A bonus of having a pre-wedding shoot is that the images from there can be used in the wedding invites.

Smile for the camera, not for the selfie: The unplugged wedding


“I mostly miss so much of creating memories, while I am busy capturing them.” This was a quote recently seen in the profile of a photographer.

It is a struggle that will be familiar to any photographer — in trying to document the moment, one often misses the moment for themselves. The rise of selfie-culture has only expanded this constant act of disconnection in a bid to capture the occasion.

An unplugged wedding is when you ask the guests to turn off all digital distractions during the ceremony: Phone, iPads and cameras included. This lets the guests enjoy the moment without getting distracted and lets the photographers do their job of taking photos. A bonus is that you will not end up getting shots of guests looking at their phones.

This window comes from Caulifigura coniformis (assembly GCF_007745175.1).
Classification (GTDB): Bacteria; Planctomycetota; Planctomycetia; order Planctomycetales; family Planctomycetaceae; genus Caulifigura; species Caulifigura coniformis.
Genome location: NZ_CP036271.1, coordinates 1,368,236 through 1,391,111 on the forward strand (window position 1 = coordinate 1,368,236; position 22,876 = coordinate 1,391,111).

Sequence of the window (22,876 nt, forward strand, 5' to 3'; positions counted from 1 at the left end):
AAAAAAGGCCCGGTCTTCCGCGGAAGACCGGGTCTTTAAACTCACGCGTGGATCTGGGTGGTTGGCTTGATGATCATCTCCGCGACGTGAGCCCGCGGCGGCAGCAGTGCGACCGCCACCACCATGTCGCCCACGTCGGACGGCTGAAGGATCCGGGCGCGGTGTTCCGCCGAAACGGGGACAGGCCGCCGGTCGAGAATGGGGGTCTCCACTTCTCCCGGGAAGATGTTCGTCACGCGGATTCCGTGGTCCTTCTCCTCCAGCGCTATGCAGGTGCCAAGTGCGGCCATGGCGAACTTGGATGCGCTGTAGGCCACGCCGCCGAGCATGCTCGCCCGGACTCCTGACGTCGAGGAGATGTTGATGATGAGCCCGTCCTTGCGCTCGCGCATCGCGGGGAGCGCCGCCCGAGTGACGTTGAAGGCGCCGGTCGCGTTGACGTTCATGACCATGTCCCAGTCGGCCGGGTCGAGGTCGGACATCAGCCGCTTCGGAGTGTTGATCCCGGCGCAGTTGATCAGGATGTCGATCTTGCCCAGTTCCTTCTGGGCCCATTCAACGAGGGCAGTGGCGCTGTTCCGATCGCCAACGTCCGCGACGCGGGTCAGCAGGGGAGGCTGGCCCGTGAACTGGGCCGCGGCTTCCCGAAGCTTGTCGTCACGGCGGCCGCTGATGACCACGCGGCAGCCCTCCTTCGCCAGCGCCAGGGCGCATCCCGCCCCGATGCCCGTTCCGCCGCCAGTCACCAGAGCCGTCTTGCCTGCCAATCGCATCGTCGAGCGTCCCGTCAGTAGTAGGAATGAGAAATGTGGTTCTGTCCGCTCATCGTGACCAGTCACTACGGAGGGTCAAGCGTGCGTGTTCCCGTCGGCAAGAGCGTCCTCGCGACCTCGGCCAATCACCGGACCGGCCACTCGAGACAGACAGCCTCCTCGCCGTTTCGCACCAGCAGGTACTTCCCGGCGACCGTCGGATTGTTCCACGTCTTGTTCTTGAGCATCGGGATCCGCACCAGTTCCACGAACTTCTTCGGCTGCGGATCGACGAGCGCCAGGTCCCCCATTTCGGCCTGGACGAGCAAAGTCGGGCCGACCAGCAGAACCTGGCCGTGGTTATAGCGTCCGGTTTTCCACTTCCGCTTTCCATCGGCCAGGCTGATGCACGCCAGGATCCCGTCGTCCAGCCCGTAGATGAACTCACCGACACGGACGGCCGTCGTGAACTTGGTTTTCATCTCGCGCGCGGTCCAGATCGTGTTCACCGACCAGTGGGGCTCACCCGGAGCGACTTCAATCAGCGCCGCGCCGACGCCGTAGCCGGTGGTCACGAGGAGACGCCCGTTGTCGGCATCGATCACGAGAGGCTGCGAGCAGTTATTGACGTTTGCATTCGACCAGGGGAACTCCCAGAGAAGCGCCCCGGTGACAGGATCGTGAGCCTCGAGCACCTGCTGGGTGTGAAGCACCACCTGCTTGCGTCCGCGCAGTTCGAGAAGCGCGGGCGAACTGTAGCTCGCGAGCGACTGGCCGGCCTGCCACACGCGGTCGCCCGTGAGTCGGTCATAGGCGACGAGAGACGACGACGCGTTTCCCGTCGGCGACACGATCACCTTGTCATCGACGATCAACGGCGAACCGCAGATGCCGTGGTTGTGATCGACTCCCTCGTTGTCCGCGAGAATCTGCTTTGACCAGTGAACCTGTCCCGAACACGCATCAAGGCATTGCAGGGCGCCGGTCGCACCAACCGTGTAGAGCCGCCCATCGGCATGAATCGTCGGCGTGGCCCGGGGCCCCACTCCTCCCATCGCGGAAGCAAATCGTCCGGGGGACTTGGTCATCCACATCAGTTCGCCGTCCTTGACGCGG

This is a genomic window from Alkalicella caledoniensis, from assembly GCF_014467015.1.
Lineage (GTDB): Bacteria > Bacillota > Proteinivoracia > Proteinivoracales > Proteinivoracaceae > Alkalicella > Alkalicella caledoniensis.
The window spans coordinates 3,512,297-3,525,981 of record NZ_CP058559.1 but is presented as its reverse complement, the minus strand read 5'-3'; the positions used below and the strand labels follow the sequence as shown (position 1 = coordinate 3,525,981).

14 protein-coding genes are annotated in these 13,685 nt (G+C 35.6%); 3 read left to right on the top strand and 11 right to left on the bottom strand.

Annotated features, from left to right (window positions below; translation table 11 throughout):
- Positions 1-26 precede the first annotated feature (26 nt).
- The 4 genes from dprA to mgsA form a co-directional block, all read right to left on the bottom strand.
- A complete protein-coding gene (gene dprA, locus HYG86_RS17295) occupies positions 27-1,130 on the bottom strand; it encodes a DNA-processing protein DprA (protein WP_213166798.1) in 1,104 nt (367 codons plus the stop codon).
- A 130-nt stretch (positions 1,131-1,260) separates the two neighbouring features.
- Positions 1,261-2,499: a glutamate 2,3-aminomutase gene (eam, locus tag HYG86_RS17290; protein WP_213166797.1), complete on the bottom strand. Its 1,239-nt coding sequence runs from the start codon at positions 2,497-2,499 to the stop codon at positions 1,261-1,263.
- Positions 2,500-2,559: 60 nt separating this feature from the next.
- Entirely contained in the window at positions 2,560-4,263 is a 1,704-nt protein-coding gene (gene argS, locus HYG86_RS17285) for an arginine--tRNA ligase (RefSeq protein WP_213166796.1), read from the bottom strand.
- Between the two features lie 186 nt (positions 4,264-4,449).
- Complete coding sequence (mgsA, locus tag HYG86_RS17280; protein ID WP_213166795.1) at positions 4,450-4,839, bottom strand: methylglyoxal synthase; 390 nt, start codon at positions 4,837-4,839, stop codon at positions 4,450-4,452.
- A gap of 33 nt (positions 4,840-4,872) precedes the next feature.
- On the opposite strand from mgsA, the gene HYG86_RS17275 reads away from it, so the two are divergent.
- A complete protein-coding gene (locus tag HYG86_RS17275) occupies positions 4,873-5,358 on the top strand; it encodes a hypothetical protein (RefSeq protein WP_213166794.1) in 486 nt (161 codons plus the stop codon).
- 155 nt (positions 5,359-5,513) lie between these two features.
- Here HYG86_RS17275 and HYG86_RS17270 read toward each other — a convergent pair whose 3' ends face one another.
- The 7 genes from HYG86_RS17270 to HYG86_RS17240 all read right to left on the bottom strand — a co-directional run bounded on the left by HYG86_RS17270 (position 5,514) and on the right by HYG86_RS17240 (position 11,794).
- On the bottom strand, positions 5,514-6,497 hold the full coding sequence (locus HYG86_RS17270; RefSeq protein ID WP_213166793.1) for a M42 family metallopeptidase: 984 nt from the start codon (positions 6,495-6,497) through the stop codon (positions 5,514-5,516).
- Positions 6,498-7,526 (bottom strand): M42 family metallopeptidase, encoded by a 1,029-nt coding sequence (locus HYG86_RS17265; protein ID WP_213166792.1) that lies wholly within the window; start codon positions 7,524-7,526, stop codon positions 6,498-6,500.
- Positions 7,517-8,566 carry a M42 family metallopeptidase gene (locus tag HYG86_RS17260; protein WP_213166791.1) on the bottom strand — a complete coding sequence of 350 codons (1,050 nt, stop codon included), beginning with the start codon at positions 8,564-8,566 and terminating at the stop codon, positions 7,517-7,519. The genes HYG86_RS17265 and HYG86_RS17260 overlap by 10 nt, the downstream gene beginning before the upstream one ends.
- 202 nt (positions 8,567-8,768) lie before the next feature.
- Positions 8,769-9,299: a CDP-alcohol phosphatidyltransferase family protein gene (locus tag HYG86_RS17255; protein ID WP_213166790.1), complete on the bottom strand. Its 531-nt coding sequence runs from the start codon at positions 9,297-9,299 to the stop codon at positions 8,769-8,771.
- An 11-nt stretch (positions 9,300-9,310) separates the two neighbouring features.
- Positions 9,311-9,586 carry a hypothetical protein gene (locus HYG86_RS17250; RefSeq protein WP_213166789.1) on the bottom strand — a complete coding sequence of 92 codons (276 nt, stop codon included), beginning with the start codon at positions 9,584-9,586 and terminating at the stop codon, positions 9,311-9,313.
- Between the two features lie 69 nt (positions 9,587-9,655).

A wedding in 30 seconds: Shooting for social media ‘stories’

As the medium of social media evolves, so too must the wedding photographer. The first jump from printed albums to digital is long past. Now, in addition to uploading a digital album, one must also generate creative Instagram and Facebook stories — short video clips that are only uploaded for 24 hours that serve as temporary highlight reels (some platforms like Instagram let you preserve these on your page for longer).

Editing a wedding video to 30 seconds can be a challenge, but it is just what the social media ‘story’ format needs.

A creative prop: Family photographs